Siege of Kenilworth 1266

In England the beginning of his long reign, Henry , the monarchy had to defeat internal opposition again. Just as at iii had to suppress opponents who took refuge behind castle walls, following a civil war which had revolved around the taking and holding of castles, so too after his son Edward had defeated and killed the rebel leader Simon de Montfort, the now elderly king had to set about another immense military operation to end the war.

The conflict between the king intent on his royal privileges and a baronial party determined to champion their own rights had broken out into open war in 1264. In that year, the royal army laid siege to the town of Northampton, held by Simon de Montfort the younger. The defenders were few in number, and the attackers broke in through the town walls by sapping. The defenders in the castle surrendered. Meanwhile, the barons captured the royal castle at Gloucester, held by a very small garrison unable to prevent the attackers from breaking through the gates from the town. The governor took refuge in the castle’s old donjon but its door was also broken down with iron tools. Simon himself, earl of Leicester, took the old motte castle of Warwick. At Easter, the baronial forces attacked Rochester, held by the earl of Arundel. Siege engines were delivered by water from London. Incendiary devices using fat and lard were prepared for an attack on the bridge, while others attacked from the side of the town with ballistas, succeeding in breaking down the gate to the bailey, whereupon the defenders retreated to the donjon, just as they had in the siege of 1215, and engines were again deployed, along with an attempt to mine, perhaps remembering the success of this method during King John’s attack. With the king’s army successfully engaged in extending control in the midlands, Simon returned to London. The earl’s own main base was at the castle of Kenilworth, which he had devoted attention to preparing for defence if needed, leaving it well supplied with throwing engines.

The Siege

Following the death of the earl at the battle of Evesham (1265), his followers continued to resist. A group of Montfortians held out in the isle of Axholme, but the main centre was the earl’s castle at Kenilworth. In the ensuing siege, with little prospect of relief, and facing the resources of an entire kingdom, Kenilworth emulated Bedford in 1224 in holding out against Henry III in a prolonged resistance. The event was well documented both in the chronicles and in government records.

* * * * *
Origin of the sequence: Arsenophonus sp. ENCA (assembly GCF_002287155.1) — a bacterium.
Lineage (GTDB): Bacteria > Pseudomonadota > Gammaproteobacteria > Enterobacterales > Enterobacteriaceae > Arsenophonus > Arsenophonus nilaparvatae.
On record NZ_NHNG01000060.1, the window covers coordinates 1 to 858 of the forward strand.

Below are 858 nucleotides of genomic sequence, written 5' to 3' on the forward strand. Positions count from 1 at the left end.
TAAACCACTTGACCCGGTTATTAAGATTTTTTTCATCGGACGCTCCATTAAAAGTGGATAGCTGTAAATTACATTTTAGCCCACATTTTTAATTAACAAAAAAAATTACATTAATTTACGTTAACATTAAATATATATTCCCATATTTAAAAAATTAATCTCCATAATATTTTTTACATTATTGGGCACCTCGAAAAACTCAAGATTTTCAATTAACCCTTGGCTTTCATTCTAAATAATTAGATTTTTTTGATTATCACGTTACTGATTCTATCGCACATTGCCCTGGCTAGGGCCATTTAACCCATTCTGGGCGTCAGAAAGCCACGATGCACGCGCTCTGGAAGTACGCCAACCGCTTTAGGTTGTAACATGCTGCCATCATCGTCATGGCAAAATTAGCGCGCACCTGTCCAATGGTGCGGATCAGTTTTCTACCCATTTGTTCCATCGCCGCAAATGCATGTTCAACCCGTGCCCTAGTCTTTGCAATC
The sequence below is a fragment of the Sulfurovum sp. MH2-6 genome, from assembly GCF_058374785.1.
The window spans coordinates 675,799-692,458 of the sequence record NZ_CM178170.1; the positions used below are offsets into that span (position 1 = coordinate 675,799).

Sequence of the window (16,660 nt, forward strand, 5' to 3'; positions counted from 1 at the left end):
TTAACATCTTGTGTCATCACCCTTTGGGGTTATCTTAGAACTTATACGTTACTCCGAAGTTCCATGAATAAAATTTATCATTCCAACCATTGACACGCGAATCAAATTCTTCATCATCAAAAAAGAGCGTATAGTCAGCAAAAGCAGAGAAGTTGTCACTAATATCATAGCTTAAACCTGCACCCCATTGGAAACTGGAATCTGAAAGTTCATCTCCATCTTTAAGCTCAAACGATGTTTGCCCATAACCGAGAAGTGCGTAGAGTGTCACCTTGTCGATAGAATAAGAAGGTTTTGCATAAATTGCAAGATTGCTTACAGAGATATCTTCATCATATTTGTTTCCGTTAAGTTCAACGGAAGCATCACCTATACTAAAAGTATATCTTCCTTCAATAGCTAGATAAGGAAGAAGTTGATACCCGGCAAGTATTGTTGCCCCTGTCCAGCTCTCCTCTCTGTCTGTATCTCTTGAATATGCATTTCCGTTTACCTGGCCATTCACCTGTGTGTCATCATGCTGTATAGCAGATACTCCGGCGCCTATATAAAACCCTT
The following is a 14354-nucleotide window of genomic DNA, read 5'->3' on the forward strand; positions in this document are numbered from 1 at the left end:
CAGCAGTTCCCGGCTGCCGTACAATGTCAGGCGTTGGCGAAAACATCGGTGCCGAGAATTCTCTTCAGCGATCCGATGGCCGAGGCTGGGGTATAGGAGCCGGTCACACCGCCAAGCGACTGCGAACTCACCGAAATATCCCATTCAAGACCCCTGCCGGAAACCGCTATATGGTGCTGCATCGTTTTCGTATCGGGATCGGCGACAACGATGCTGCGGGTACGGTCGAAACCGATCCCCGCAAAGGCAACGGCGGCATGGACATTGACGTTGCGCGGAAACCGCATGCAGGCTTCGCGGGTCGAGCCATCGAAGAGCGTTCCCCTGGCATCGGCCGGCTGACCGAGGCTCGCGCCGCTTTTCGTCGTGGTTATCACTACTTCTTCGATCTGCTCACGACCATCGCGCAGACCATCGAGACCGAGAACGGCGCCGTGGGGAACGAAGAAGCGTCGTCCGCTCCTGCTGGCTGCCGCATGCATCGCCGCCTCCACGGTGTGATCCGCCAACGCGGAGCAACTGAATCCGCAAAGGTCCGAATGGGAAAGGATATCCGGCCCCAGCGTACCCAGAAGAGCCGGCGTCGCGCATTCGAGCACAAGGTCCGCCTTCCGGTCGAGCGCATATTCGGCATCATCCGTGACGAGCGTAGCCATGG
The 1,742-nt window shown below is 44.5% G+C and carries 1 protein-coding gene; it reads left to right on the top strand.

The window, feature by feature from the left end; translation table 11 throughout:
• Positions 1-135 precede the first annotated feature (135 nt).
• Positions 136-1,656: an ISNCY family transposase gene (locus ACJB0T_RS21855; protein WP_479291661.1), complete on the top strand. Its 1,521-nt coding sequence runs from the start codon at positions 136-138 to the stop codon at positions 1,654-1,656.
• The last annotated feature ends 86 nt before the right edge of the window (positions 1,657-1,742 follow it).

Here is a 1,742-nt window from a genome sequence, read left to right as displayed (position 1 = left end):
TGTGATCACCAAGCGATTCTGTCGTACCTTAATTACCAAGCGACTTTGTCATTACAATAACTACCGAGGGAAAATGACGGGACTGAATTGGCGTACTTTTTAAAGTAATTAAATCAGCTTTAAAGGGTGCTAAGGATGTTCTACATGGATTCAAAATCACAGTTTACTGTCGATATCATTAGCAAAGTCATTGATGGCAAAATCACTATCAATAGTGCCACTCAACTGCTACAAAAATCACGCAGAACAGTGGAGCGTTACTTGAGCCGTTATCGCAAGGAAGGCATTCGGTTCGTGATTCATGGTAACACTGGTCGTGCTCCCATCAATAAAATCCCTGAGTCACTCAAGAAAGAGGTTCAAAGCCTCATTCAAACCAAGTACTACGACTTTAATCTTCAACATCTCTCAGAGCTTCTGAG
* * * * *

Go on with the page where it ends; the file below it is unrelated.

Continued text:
De Montfort had carried out much building at the old castle dominated by its Norman donjon. Some of this work had been grand domestic quarters fitting for a great earl, but alongside were powerful defences too, and particularly critical were the water defences, including a wide lake covering the western and southern  sides, while other less substantial water works covered the other sides. These probably dated from King John’s time, but now created significant problems for his son. A strong curtain with projecting towers completed the defences. From June to the end of December 1266 the castle held out. The king erected numerous siege engines (11 in one source), which cause much serious damage, although they could only be deployed against limited sectors of the castle because of the width of the lake. This also enabled the defenders, likewise provided with engines, to shoot back with some effect. The attackers resorted to building a wooden siege tower, from which crossbowmen could fire into the castle, but this was a relatively easy target for the defenders’ artillery. An attack by boat across the lake was also considered. The water defences deprived the attack of its most potent weapon, the mine, and kept the artillery from creating a breach. In the end, the large number of people being sheltered in the castle told against it, as supplies were finished, and they negotiated surrender. The records show the king instructing his sheriff of Gloucester to send engines to Warwick in preparation for the siege, and subsequent demands for the materials needed to sustain the engines. One order was for horsehair for the engines: this was the first evidence of the reappearance in England of torsion weapons in the shape of the springald. The cost was high: in October 1267, the king was authorising payment to the sheriff of Warwickshire for his expenses in “taking down the king’s engines” at Kenilworth. As late as 1271, he was still paying off the debts from the siege. The sheriff of Gloucester reckoned £15 for seven beams, pendants and iron pegs and their carriage to Kenilworth; another cost was that of transporting stones for ammunition, while the siege tower mentioned (berefridum) involved a further payment for the timbers transported by the sheriff of Worcester.

Siege of Kenilworth Castle (1266)

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